The rules regarding transitioning employees to remote work outside of the U.S. differ by jurisdiction. The general rule outside of the U.S. is that if an employer directs employees to work remotely, or if the government has mandated remote working, employees cannot be required to pay “out of pocket” expenses for such home working arrangements. Most jurisdictions do not have specific statutory requirements for additional payments or stipends to employees who work from home. Instead, employers are usually required to reimburse employees for “business expenses” incurred while working from home. These expenses include, for instance, home office equipment, cell phone fees, and internet costs.
Employee misclassification remains a hot topic around the world, particularly as employment structures adapt to the “gig economy.” Misclassified workers appear in virtually every type and size of business. However, certain industries historically have had a higher number of misclassified workers than others, such as businesses that use construction workers, seasonal workers, short-term or “casual” workers, and outside salespersons. To the extent that employers in the supply chain industry use independent contractors on a seasonal or short-term basis to supplement their workforce, employee misclassification risks should be carefully considered as a part of supply chain risk management.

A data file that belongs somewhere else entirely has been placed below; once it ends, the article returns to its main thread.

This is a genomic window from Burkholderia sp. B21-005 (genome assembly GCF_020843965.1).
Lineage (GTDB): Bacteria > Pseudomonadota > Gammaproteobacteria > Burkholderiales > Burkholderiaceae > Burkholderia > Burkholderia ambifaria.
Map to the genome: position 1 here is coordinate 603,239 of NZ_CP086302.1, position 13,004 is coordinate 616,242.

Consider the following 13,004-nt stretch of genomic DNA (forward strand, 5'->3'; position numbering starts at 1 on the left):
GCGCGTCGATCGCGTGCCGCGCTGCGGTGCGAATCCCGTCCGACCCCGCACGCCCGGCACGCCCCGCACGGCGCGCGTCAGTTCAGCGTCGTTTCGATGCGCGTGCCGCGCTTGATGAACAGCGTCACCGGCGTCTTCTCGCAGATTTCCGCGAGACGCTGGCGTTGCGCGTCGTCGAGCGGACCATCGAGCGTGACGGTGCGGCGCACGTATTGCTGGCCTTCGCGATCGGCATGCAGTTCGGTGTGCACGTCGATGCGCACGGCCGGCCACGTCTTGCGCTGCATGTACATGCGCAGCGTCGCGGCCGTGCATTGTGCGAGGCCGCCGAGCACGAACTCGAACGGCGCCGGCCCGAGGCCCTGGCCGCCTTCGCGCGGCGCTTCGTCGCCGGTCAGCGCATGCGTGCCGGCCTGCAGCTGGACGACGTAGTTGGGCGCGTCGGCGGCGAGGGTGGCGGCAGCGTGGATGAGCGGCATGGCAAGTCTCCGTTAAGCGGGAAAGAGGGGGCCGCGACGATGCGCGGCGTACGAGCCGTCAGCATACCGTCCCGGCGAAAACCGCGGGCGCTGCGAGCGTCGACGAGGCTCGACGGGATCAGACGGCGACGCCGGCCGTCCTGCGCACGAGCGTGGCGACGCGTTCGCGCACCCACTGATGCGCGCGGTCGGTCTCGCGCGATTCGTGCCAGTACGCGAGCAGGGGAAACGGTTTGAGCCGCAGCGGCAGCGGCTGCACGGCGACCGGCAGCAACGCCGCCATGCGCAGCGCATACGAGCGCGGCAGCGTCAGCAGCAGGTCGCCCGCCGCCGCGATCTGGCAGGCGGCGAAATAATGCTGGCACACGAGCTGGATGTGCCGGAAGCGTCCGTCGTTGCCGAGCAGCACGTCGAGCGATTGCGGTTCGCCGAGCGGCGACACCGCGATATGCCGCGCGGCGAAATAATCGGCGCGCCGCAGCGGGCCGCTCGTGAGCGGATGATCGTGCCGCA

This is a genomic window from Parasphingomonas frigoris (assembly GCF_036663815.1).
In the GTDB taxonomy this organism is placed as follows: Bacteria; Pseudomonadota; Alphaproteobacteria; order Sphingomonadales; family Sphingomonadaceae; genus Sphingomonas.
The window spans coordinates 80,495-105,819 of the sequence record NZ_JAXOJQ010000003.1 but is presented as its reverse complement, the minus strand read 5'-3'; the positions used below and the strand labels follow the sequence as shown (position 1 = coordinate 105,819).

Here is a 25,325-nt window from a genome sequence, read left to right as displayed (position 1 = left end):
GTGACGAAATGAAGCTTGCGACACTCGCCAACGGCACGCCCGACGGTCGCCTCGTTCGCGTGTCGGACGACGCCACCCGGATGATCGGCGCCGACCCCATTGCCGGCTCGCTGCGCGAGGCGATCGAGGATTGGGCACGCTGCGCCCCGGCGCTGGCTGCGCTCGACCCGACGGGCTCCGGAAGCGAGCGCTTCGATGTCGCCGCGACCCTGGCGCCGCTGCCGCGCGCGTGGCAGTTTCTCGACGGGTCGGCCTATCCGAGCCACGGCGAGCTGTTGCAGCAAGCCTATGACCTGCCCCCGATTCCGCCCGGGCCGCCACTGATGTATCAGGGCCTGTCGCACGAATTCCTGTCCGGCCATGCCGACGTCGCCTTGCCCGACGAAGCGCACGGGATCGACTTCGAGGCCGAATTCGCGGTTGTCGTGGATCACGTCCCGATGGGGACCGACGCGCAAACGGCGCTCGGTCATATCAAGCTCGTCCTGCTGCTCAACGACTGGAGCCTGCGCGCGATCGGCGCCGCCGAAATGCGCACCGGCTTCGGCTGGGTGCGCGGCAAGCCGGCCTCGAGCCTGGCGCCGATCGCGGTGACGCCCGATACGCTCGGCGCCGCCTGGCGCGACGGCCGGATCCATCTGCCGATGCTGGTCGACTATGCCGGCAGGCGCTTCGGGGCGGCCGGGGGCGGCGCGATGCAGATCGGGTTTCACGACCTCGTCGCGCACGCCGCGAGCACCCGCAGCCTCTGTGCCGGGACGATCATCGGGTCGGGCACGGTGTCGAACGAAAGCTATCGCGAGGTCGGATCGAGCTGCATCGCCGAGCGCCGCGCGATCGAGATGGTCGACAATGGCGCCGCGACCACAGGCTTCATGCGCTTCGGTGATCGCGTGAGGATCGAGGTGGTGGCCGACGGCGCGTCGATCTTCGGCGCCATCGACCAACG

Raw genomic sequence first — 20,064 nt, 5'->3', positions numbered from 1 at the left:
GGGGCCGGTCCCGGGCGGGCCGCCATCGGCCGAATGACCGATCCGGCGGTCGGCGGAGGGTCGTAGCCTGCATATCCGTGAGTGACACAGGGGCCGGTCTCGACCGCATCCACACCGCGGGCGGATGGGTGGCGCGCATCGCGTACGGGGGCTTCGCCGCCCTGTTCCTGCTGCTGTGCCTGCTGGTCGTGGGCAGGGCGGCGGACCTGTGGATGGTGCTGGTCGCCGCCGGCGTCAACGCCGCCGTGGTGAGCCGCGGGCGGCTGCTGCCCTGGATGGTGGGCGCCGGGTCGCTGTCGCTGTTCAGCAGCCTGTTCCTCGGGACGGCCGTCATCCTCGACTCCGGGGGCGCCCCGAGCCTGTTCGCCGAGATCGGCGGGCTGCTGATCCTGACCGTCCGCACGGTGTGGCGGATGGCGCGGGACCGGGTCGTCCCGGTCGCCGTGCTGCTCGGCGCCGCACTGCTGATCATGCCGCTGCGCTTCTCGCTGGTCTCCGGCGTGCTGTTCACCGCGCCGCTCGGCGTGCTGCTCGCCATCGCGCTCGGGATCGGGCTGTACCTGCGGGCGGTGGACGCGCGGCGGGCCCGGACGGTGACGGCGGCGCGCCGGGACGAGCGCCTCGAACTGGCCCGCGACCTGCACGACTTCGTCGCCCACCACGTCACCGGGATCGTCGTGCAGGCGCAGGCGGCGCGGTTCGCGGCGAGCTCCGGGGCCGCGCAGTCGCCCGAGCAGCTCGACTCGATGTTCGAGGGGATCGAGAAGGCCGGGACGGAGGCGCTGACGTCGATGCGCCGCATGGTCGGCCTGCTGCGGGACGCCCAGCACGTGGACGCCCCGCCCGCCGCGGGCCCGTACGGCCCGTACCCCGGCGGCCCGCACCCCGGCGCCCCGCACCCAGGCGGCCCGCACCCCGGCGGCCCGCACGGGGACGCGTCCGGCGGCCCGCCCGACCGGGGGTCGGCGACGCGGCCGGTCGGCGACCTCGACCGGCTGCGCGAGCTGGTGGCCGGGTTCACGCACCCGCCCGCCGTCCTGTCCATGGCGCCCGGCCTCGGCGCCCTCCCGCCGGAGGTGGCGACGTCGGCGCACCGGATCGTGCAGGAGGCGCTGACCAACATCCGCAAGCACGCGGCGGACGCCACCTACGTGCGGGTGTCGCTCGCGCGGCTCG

In the U.S., California led the way by passing AB5, which became effective on January 1, 2020 and codified the California Supreme Court’s April 2018 ruling in Dynamex Operations West Inc. v. The Superior Court of Los Angeles County. The Dynamex ruling was an unprecedented shift that replaced the nearly 30-year flexible multi-factor Borello test with the rigid ABC Test to determine whether an employer properly classified a worker as an independent contractor for purposes of California’s wage orders. Under the ABC test, a worker is presumed to be an employee, and not an independent contractor. To rebut the presumption, the company must show that the worker is:
- Free from the company’s direction and control;
- Performs work that is outside the company’s usual course of business; and
- Is customarily engaged in an independently established trade, occupation, or business of the same nature as the work performed for the company
Misclassified workers will be eligible for minimum wage, overtime, meal and rest breaks, reimbursement of business expenses, workers’ compensation coverage, unemployment insurance, paid sick leave and state family leave. As an example, on August 5, 2020, the California Labor Commissioner sued Uber and Lyft alleging wage theft. The suit argues that both companies are misclassifying their drivers as independent contractors and aims to enforce the labor practices set forth by AB5.
Other U.S. states including Illinois, New Jersey, New York, Oregon, and Washington have passed or are considering legislation similar to AB5.
Further, in February 2020, the National Labor Relations Board unveiled its joint-employer rule governing joint-employer status under the NLRA. The test set forth by the new joint-employer rule provides that a business is a joint employer only if it has “substantial direct and immediate control” over another company’s workers (e.g., supplier workers) and actually exercises that control.